We have about 25 employees in our current office and are looking to open up another office in another capital city housing about 15 employees. In our current office, we are running a domain hosted by a 2003 SBS server and I've been tasked by the boss to expand our infrastructure to the new office in the cheapest way possible (cheapest way in the short run that is, because my boss doesn't think more than 6 months ahead).

So I'm looking to get a second hand server and have it run Server 2003 Std with exchange server 2003. These are the things that it needs to do:

  1. Replicate shared folders that are hosted in the parent LAN.
  2. Deliver emails hosted in the parent Exchange Server
  3. Somehow link up with the parent domain controller and push the AD to the remote site

I'm pretty sure 3 is impossible but the DC would be available if a VPN connection is present, right? On that note, would I be looking at hardware VPN connections?

I'm not sure how to deploy the new site as this is my first time doing it and i'm making it especially difficult for myself, seeing as the AD and DC is on an SBS server. Would I first start by establishing a VPN connection and then joining the new server to the domain? Will things 'just work' if I install exchange onto the new server and point outlooks to it? and how would I be able to replicate shared folders?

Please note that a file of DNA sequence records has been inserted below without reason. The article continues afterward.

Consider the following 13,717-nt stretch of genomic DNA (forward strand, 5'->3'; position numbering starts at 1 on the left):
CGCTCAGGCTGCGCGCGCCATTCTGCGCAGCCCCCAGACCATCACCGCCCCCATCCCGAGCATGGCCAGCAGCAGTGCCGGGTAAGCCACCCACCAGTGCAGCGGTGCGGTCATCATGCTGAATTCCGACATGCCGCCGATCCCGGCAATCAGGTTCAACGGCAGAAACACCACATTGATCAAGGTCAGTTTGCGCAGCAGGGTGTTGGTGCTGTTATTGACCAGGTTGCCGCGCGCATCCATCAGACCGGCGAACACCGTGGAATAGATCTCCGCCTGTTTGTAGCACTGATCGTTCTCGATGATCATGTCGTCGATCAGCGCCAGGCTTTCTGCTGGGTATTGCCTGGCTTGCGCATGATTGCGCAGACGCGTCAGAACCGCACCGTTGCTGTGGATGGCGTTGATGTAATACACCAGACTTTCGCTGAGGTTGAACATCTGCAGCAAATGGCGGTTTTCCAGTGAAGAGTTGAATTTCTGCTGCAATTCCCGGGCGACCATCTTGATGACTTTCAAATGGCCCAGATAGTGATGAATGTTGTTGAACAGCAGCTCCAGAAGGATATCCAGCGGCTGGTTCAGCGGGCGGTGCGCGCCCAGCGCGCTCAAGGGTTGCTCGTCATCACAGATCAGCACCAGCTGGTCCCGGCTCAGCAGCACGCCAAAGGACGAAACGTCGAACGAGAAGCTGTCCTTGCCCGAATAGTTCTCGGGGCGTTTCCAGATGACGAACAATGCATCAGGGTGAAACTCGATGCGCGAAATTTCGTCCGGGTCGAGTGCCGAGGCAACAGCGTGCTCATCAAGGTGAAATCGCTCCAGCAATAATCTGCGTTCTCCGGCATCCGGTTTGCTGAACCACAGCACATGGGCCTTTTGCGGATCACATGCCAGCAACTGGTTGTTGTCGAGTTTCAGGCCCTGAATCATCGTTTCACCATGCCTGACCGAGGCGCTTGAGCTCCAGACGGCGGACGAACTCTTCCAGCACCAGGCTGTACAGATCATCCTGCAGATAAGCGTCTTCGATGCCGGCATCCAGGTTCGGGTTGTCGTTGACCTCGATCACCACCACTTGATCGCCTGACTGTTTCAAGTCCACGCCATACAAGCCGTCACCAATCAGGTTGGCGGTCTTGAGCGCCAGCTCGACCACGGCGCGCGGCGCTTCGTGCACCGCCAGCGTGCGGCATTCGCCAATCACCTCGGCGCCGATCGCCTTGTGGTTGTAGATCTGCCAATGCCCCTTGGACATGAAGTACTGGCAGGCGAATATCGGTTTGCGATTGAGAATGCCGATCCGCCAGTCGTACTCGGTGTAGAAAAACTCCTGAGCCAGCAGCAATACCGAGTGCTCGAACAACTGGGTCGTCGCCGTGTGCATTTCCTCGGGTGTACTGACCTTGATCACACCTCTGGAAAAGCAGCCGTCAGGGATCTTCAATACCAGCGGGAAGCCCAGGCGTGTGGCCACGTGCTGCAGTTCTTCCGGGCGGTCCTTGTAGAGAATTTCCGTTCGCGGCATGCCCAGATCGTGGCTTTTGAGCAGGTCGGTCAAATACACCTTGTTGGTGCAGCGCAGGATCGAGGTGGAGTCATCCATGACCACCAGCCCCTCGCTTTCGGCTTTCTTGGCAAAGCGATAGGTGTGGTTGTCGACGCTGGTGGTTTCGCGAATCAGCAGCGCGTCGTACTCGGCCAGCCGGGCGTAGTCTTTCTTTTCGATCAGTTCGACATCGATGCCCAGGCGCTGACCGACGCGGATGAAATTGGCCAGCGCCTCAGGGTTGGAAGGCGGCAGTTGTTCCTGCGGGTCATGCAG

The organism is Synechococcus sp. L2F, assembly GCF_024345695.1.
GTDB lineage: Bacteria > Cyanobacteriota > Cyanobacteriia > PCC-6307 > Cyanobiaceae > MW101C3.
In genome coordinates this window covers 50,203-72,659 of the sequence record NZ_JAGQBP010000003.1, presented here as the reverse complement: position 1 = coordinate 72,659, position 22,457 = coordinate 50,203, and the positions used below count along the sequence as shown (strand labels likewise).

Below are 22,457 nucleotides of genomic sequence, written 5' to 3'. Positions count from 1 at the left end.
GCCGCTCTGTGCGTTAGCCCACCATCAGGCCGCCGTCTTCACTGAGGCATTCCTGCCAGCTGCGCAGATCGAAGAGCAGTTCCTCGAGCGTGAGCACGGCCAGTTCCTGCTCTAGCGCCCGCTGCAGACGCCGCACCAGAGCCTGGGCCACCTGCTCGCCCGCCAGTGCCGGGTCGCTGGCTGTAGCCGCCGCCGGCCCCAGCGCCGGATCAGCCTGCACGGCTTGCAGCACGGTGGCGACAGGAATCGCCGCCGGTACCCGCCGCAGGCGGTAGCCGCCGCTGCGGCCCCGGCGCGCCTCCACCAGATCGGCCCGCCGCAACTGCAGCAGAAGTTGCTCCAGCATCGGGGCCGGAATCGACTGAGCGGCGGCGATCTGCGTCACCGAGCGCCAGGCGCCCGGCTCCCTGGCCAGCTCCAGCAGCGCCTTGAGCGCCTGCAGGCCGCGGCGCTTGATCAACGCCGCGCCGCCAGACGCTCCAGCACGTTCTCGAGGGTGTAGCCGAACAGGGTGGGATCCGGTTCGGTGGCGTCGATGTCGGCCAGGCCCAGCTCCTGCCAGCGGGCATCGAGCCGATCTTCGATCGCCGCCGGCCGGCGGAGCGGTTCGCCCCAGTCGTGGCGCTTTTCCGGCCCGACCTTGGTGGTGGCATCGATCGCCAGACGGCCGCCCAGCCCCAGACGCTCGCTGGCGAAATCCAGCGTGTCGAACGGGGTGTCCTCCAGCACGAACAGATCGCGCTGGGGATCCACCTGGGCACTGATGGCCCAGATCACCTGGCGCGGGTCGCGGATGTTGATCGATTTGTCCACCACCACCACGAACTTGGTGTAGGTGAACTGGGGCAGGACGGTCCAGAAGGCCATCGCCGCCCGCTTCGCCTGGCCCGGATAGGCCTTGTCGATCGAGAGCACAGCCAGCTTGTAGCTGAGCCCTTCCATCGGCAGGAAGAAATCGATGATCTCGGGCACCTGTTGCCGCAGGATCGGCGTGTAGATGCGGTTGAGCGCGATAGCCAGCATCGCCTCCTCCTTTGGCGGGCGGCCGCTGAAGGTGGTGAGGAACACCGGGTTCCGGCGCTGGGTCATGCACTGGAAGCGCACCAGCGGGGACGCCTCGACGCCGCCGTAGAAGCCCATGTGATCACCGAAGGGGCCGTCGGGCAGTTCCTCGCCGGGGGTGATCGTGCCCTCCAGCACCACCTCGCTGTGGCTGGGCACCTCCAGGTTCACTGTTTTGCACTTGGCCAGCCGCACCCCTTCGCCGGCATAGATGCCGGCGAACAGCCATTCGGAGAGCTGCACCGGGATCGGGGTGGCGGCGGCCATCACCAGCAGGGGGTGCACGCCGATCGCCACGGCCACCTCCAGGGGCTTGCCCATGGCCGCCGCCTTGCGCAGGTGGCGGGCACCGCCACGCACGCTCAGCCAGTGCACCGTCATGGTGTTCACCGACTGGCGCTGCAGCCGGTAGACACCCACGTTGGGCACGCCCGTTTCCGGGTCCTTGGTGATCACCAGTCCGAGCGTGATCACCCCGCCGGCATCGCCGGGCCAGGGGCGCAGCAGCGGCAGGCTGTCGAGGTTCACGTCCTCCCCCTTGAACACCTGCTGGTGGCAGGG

1 Answer 1


None of those things are impossible. At least I don't think there are any limitations in SBS that will stop you (I haven't used SBS since SBS 2000).

You'll need to provide some form of network link (such as a VPN) between the two offices, and while Windows server can do this, I'd get a couple of very cheap machines and set up a VPN between the sites using something such as pfsense.

In Active Directory add a second site, along with a subnet. I'd then get your second Windows server and install it at your second site. Join it to the domain, then promote it to a Domain Controller (for an existing domain). Also make it a global catalog.

For the files, if you're not using particularly large files, then I'd add your existing folders to DFS, and replicate them to the new server. That way they're both replicated and accessed in a consistent way between users at both sites.

Finally, for email I simply wouldn't bother setting up a second Exchange server (at least not at first, you can always change your mind later). This will save you both money and time. If you use Outlook as the email client simply point the clients at the new site at your existing server, and if they're using Cached Exchange mode it'll probably work out just fine for you.

  • +1 - That all seems pretty reasonably and what I think I'd have said. As far as "how to do all this" goes, if the OP doesn't have the experience with AD and Windows to do these things it's probably worth getting a contractor in for a few hours to help out. The whole "second site" can be staged on the LAN with the existing DC and tested before it's shipped out to the remote location and installed. Jan 20, 2010 at 15:39
  • i thought you were limited to 1 domain controller when running SBS? or am i completely wrong Jan 21, 2010 at 0:43
  • 1
    You are not limited to a single domain controller, however your SBS server must be the first DC in the domain. So once you've got SBS, you can add other (non-SBS) DCs to the domain.
    – hmallett
    Jan 21, 2010 at 12:40

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